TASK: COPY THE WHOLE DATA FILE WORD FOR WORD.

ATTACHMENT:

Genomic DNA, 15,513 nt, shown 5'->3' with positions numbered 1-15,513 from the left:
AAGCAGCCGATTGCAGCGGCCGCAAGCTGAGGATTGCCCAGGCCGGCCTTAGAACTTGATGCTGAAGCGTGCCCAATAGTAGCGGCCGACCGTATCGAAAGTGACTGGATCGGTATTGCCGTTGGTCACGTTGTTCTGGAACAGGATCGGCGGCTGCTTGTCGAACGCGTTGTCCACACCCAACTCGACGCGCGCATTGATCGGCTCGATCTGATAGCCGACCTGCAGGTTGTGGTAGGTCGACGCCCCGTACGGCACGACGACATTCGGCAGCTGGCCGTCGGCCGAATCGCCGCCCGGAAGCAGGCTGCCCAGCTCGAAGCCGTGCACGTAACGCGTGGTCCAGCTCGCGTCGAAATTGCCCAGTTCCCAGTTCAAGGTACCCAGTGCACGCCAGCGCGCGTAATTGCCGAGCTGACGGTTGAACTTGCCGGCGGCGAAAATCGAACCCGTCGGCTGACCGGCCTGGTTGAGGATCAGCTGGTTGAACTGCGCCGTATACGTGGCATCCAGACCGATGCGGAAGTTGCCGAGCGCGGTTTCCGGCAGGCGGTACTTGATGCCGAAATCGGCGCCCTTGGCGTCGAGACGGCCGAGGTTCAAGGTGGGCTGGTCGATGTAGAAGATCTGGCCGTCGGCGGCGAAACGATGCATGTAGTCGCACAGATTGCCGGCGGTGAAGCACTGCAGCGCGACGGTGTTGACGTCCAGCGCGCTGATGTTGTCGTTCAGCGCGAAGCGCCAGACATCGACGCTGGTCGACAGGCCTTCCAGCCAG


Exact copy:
Genomic DNA, 15,513 nt, shown 5'->3' with positions numbered 1-15,513 from the left:
AAGCAGCCGATTGCAGCGGCCGCAAGCTGAGGATTGCCCAGGCCGGCCTTAGAACTTGATGCTGAAGCGTGCCCAATAGTAGCGGCCGACCGTATCGAAAGTGACTGGATCGGTATTGCCGTTGGTCACGTTGTTCTGGAACAGGATCGGCGGCTGCTTGTCGAACGCGTTGTCCACACCCAACTCGACGCGCGCATTGATCGGCTCGATCTGATAGCCGACCTGCAGGTTGTGGTAGGTCGACGCCCCGTACGGCACGACGACATTCGGCAGCTGGCCGTCGGCCGAATCGCCGCCCGGAAGCAGGCTGCCCAGCTCGAAGCCGTGCACGTAACGCGTGGTCCAGCTCGCGTCGAAATTGCCCAGTTCCCAGTTCAAGGTACCCAGTGCACGCCAGCGCGCGTAATTGCCGAGCTGACGGTTGAACTTGCCGGCGGCGAAAATCGAACCCGTCGGCTGACCGGCCTGGTTGAGGATCAGCTGGTTGAACTGCGCCGTATACGTGGCATCCAGACCGATGCGGAAGTTGCCGAGCGCGGTTTCCGGCAGGCGGTACTTGATGCCGAAATCGGCGCCCTTGGCGTCGAGACGGCCGAGGTTCAAGGTGGGCTGGTCGATGTAGAAGATCTGGCCGTCGGCGGCGAAACGATGCATGTAGTCGCACAGATTGCCGGCGGTGAAGCACTGCAGCGCGACGGTGTTGACGTCCAGCGCGCTGATGTTGTCGTTCAGCGCGAAGCGCCAGACATCGACGCTGGTCGACAGGCCTTCCAGCCAG